New York Water Science Center

Water Quality

Different uses of water may require a different level of “quality” of water; for example, water that contains dirt and grime might work fine for agricultural uses, but industrial uses and drinking water require a different level of water quality; or water that might be safe to use in industrial and agricultural uses may not be safe to drink or promote healthy ecosystems. The NYWSC collects water-quality data for all water resources and works with the public, government agencies, organizations, and the private sector to identify and understand environmental issues and concerns regarding the quality of water supplies in the Nation and abroad. Water-quality data are then used to determine the health of various ecosystems, including wetlands, urban landscapes, coastal environments, and watersheds. Effects of nutrient and micropollutant loading to watersheds and wetlands, habitat response to changes in infrastructure, wetlands restoration for the effects of treating urban wastewater, and toxicity in waters affected by urban runoff are some of the more recent projects undertaken by the NYWSC with State and local cooperators.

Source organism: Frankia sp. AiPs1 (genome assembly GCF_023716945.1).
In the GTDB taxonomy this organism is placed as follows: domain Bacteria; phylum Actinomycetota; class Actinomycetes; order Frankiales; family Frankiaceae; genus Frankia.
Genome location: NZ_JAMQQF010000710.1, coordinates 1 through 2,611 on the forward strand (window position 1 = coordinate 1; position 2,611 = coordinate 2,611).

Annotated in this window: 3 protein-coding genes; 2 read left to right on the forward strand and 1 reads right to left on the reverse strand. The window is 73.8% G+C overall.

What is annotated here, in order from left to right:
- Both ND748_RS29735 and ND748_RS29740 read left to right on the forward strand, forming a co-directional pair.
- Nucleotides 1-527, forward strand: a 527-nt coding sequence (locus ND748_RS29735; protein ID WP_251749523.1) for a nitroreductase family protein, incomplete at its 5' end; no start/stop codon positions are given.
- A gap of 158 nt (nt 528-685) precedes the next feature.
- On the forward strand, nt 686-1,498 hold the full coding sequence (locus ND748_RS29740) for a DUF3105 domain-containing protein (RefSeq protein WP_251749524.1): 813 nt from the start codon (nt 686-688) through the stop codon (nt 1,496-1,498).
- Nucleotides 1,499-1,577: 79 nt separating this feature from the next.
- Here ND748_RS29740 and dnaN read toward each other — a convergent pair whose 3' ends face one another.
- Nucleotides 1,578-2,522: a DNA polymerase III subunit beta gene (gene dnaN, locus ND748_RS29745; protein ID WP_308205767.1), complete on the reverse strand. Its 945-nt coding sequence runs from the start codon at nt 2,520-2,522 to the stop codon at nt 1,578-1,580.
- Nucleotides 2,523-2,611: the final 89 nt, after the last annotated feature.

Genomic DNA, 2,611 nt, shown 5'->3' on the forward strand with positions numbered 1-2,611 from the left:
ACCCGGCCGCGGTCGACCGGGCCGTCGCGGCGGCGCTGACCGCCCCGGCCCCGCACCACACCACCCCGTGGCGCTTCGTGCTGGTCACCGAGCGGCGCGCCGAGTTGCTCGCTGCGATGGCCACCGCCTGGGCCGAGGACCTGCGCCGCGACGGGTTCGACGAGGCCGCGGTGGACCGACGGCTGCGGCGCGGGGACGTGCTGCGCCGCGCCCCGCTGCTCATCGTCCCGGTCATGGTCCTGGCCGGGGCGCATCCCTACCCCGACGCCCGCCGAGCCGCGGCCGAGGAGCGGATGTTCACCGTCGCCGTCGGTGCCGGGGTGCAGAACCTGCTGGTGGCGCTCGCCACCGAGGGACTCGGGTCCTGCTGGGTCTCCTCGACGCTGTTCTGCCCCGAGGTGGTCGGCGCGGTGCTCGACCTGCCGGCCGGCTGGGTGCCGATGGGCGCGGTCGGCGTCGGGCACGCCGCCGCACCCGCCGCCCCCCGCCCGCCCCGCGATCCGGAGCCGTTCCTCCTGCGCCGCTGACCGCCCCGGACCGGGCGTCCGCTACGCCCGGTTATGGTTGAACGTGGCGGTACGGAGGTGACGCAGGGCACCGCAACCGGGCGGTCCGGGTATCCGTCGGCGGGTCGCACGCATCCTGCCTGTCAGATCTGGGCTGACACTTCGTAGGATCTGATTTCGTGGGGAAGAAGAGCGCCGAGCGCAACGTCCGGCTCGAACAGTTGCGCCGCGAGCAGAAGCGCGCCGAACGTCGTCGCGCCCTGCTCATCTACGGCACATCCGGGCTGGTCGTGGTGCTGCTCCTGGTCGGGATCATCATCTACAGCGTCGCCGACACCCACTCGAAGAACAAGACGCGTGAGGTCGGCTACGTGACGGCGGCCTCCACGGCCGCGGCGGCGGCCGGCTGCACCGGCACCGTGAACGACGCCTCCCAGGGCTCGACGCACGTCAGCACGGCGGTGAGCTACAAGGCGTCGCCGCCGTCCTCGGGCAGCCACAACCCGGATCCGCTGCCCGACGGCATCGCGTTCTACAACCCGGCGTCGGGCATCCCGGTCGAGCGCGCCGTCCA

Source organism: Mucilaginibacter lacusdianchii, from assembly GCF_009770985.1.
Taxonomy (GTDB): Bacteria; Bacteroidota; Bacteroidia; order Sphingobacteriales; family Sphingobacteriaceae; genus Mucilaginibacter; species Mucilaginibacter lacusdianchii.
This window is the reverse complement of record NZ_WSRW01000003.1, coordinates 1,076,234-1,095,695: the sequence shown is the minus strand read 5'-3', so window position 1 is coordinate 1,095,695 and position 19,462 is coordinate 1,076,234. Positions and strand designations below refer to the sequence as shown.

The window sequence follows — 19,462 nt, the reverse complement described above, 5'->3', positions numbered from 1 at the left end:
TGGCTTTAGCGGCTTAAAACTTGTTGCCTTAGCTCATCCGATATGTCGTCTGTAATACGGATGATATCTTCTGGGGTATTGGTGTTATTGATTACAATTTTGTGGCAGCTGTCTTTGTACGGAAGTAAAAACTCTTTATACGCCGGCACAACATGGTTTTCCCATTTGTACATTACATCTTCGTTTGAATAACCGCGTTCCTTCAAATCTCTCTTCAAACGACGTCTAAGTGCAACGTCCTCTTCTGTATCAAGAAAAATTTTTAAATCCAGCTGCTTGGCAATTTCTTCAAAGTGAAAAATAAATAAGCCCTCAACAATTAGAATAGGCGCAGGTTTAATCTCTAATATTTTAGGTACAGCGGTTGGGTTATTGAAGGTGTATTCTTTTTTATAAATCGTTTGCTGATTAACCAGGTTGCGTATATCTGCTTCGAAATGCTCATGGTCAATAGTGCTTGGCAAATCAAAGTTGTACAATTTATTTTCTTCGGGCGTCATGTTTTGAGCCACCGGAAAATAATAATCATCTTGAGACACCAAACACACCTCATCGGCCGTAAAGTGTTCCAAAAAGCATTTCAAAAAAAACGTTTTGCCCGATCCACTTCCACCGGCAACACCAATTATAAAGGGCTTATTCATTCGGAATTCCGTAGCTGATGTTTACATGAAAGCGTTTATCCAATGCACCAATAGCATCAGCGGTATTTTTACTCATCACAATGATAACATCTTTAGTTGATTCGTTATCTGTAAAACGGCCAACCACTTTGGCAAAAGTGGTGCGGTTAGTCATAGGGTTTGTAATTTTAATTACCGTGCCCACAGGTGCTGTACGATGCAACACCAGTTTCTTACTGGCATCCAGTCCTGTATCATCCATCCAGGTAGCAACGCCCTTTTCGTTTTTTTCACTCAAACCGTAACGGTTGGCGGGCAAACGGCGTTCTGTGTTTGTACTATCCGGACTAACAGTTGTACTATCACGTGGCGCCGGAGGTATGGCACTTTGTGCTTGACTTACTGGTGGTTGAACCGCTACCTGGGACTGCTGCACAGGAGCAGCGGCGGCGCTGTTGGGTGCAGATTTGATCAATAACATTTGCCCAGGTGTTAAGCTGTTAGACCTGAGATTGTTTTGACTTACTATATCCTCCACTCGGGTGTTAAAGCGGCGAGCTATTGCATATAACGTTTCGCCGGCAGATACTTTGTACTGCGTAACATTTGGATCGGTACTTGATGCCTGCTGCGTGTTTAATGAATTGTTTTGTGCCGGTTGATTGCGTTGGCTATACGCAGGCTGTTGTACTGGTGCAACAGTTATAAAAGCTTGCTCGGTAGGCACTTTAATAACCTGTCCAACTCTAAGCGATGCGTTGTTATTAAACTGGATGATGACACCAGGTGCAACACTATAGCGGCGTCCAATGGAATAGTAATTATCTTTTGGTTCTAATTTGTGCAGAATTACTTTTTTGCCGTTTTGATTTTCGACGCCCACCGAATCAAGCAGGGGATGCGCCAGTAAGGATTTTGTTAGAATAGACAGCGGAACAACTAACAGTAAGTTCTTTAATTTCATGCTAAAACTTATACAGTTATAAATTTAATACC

Filter Total Items: 96
Date published: July 9, 2020
Status: Active

Soil and Low-Ionic-Strength Water Quality Laboratory

The New York Water Science Center of the U.S. Geological Survey (USGS) in Troy, N.Y., operates a state-of-the-science laboratory for the chemical analysis of soil and water.

Date published: February 6, 2020
Status: Active

Assessment of fecal contamination sources to Alley Creek, Queens County, New York

PROBLEM Alley Creek, a tributary to Little Neck Bay (Queens County, New York; figure 1) has been designated as impaired by the New York State Department of Environmental Conservation (NYS DEC) for primary and secondary contact and included on the 303(d) Impaired Waterways for pathogens related to combined sewer overflow contributions. The New York City Department of Environmental Protection...

Date published: September 24, 2019
Status: Active

Search for New York Water Science Center Projects by County

Search for NYWSC projects by county name.

Contacts: Gary Wall
Date published: May 24, 2019
Status: Active

Groundwater-Quality of Nassau County, Long Island, New York

Problem Statement There are over 1.3 million residents in Nassau County that rely on groundwater as their sole source of potable drinking water. The mixed land uses (residential, commercial, industrial, agricultural, and recreational) of Nassau County contribute point and non-point sources of aquifer contamination. Nassau County water purveyors currently operate supply wells screened in the...

Contacts: Irene J Fisher
Date published: April 26, 2019
Status: Active

Contaminants in fish tissues from AOCs in New York State: The Niagara River AOC

DEC collaborators collect fish from a Niagara River tributary using an electrofishing boat The New York State Department of Environmental Conservation (NYSDEC) and Department of Health (NYSDOH), and the U.S. Geological Survey (USGS) are gathering data on chemical contaminants in fish from multiple Areas of Concern (AOCs) in New York State and plan to use this information to evaluate fish cons...

Date published: April 24, 2019
Status: Active

Upper Esopus Creek Tributary Bedload Pilot Study